While The Sun’s staff has been working remotely for the past year — a length of time only the most pessimistic among us predicted at the beginning of this pandemic — I’ve had a few occasions to stop by the office. Each time I enter and don’t smell coffee brewing or hear the copier churning out paper or see the mail carrier walking through the doorway, it’s disorienting, and more than a little sad. The musty smell of the basement has permeated even the second floor. The blinds are cinched shut.
The day we all said goodbye to one another, I snapped a picture of the view from the window over my desk, and I later made it the background of my laptop. I wanted to remind myself, amid the myriad distractions of working at home, where I really am when I’m on my computer. Now, at the office, a layer of dust has taken residence on that once-clean desktop and the things on it: an enamel pin of my favorite football team, a cup of red ink pens, a framed photo of my wife. Standing here, I feel like a ghost.
I’ve felt this way many times: when I’ve vacated an apartment, or switched jobs, or finished a semester of teaching — hell, even when I rolled up my sleeping bag after a week of summer camp as a boy.
Donors have kept this impossible boat afloat through some pretty stormy weather. That the miracle repeats itself month after month makes it no less miraculous.
Though my desk has fallen into minor disrepair, The Sun has persevered. Readers, many of whom have felt frayed and disoriented and drained during the pandemic — and some of whom have lost jobs and loved ones — have reached out with heartfelt letters and candid Readers Write submissions. Authors have continued to send us uncommonly perceptive pieces that challenge and enlighten. Photographers have submitted pictures that give us a new way of seeing. And donors have kept this impossible boat afloat through some pretty stormy weather. That the miracle repeats itself month after month makes it no less miraculous.
I would hate to think what this past year might have looked like if we depended on advertisers to sustain The Sun instead of readers like you. Luckily the magazine left that revenue stream behind decades ago, not because we don’t purchase shoes and car insurance and breakfast cereal, but because some spaces deserve to be preserved outside of the buying-and-selling machine that’s swallowed nearly everything else in our country.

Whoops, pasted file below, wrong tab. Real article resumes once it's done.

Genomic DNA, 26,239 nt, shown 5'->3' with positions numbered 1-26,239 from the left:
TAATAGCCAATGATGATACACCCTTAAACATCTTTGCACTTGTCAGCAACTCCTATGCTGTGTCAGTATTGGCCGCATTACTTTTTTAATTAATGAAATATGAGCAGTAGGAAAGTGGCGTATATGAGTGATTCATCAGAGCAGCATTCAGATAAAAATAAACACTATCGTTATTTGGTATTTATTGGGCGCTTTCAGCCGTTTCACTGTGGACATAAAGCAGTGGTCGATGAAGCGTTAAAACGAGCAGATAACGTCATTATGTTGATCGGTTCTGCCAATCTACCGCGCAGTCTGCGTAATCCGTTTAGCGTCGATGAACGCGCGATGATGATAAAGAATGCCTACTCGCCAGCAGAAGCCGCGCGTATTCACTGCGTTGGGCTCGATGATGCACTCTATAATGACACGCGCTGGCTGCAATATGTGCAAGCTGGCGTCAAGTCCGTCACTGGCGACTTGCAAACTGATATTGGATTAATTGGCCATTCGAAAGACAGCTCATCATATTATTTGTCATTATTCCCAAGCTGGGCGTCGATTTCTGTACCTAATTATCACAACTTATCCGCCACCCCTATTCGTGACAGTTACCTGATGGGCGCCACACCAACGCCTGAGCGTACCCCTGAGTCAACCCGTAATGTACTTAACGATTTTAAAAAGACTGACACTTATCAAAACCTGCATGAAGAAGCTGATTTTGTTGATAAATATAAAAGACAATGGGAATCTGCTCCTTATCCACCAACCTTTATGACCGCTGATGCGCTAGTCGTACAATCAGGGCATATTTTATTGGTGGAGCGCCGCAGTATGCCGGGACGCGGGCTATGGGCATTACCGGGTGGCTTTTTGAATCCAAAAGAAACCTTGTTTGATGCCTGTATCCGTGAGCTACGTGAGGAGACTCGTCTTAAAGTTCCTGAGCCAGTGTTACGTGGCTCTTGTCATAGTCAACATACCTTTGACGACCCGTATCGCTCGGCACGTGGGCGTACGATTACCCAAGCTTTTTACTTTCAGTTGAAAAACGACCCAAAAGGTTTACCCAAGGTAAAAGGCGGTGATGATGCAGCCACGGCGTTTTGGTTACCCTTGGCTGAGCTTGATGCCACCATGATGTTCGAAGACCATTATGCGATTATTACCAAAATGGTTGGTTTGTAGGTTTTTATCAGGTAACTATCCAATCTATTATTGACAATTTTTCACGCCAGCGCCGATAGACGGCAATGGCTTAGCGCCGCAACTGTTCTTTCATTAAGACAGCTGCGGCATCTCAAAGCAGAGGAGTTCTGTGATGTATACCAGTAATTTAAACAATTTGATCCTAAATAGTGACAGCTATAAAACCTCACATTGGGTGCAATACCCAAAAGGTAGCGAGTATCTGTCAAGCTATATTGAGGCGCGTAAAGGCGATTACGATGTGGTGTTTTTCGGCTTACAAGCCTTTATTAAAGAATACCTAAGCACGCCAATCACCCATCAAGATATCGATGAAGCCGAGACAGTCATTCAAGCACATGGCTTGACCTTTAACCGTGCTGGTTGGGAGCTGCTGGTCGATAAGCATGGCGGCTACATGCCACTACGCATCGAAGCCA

If you value that undistracted, honest, beautiful space in our pages as much as I do, I hope you’ll consider becoming A Friend of The Sun. By making a donation, you put an issue in the hands of someone who can’t afford it. You pay a writer who woke up well before dawn to get the words just right. You compensate a photographer who braved tear gas and truncheons at a protest to get the perfect shot. You put the ink in the printing press. You put the coffee in the pot.
Since my office at The Sun is by the front door, it has afforded me countless, mostly welcome, interruptions: The young man who regularly brought us copies of a free neighborhood newsletter, cheaply printed and hand folded, which always reminded me of The Sun’s precarious beginnings. The unfailingly friendly clergy from the First Baptist Church across the street who dropped off packages delivered to them by mistake. And the many Sun readers who were passing through or had made a pilgrimage to see where the magazine they loved was produced.
Of course The Sun has never really come from that building, any more than a poem comes from a pen. Nor will the pandemic really be over when we return to the office from our isolation. There will still be the enormous work of listening to those who have lost so much, of offering our gratitude to those who have sacrificed. We’ll have to take a long look at the devastation and all the inequities the pandemic has highlighted. And we’ll take stock of the other things that matter: the family and friends we’ve waited so long to see, a view from a window, a magazine.
Before I leave my desk at the office, I remember another desk I left behind: the wooden monstrosity crammed into my small boyhood bedroom in rural Pennsylvania, where I took my first fleeting stabs at writing. It’s the desk where, a few years later, I opened a strange mailer from a magazine I’d never heard of before, with black-and-white photos and interviews, essays, stories, and poems: The Sun. I couldn’t believe a magazine like that existed. It was exactly what I was yearning to find.
P.S. You can become A Friend of The Sun by donating online at thesunmagazine.org/donatenow. Your gift is tax-deductible, and we’ll send a receipt for your records.